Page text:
Editorial Board   Guest Author

Mr. Klein

Jeff Klein

Vice President of Food & Beverage, Fontainebleau Miami Beach

Jeffrey Klein, Vice President of Operations, Food & Beverage, is responsible for developing Fontainebleau Miami Beach's multi-million dollar food and beverage operation. With nearly 20 years of hospitality experience, Mr. Klein was instrumental in building a team of more than 1,200 employees to reopen the resort after a $1 billion renovation in 2008. Under Mr. Klein's direction, Fontainebleau offers 12 food and beverage outlets including, fine dining, casual restaurants, bars and lounges, as well as service for more than 250,000 square feet of meeting, function and banquet space. Fontainebleau's portfolio includes award-winning signature restaurants Scarpetta, Hakkasan and Gotham Steak, and the world-famous LIV nightclub. Prior to Fontainebleau, Mr. Klein spent seven years with Loews Hotels, including six years in Miami Beach in a variety of roles including Director of Food & Beverage, Director of Restaurants, Food & Beverage Area Manager, Banquet Manager and Director of Guest Services. Mr. Klein oversaw integral facets of the restaurants and lounges at the hotel, as well as the 65,000 square foot banquet facility. At Loews, Mr. Klein was also responsible for the execution of major events such as the Ocean Drive MTV VMA party, Latin Grammy Awards and Miami Rocks for Relief. In addition, Mr. Klein previously owned and managed Entourage Sports Cafe and served as General Manager for the restaurant at Washington Square Hotel, both in New York City. Klein earned a Bachelor of Science in Kinesiology from Indiana University.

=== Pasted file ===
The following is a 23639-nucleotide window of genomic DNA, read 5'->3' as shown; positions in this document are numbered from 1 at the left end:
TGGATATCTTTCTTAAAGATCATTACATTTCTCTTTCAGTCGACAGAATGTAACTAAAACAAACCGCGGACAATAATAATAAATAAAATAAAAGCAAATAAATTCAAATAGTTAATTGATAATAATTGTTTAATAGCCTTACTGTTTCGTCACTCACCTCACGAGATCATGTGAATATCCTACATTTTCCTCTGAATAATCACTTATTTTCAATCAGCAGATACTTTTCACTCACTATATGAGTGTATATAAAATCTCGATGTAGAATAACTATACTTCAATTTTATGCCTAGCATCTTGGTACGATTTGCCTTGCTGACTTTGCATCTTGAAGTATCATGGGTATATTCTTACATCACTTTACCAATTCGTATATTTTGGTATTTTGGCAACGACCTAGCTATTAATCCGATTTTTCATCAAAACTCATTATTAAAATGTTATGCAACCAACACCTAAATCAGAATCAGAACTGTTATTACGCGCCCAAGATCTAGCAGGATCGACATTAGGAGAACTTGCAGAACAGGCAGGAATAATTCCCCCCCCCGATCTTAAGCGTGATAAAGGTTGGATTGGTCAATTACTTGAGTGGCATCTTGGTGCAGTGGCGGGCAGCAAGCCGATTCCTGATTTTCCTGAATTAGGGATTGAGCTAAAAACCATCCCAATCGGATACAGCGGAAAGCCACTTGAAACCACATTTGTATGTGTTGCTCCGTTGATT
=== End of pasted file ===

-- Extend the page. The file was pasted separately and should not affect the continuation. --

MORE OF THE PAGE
Mr. Klein can be contacted at 877-854-2033 or jeff.klein@fontainebleau.com

Coming up in December 2020...

Hotel Law: Protecting Guest Privacy

Every business is obligated to protect their customers from identity theft but unfortunately, data breaches have become all too common. In an effort to protect a guest's right to privacy and to safeguard their personal data, the European Union passed a General Data Protection Regulation (GDPR) that could hold hotels legally liable for any breaches that expose a customer's sensitive personal information. Though the GDPR only pertains to EU citizens' data, any international business that mishandles their data can be legally responsible. Another legal issue of concern is the fight involving hotel "resort fees." Several states attorney generals have recently filed suit against two major hotel chains in an effort to litigate this practice. Their suit alleges that these companies are "engaged in deceptive and misleading pricing practices and their failure to disclose fees is in violation of consumer protection laws." The suit seeks to force the hotel chains to advertise the true price of their hotel rooms. There are several other legal issues that the industry is being forced to address. Sexual harassment prevention in the workplace is still top of mind for hotel employers-particularly in New York and California, which now statutorily require harassment training. Hotels and motels in California will also soon be required to train all their employees on human trafficking awareness. Immigration issues are also of major concern to hotel employers, especially in the midst of a severe labor shortage. The government is issuing fewer H2B visas for low-skilled workers, as well as J-1 visas for temporary workers. Though there is little hope for any comprehensive immigration reform, hotel lobbying groups are actively seeking legal remedies to alleviate this problem. These are just a few of the critical issues that the December issue of the Hotel Business Review will examine in the area of hotel law.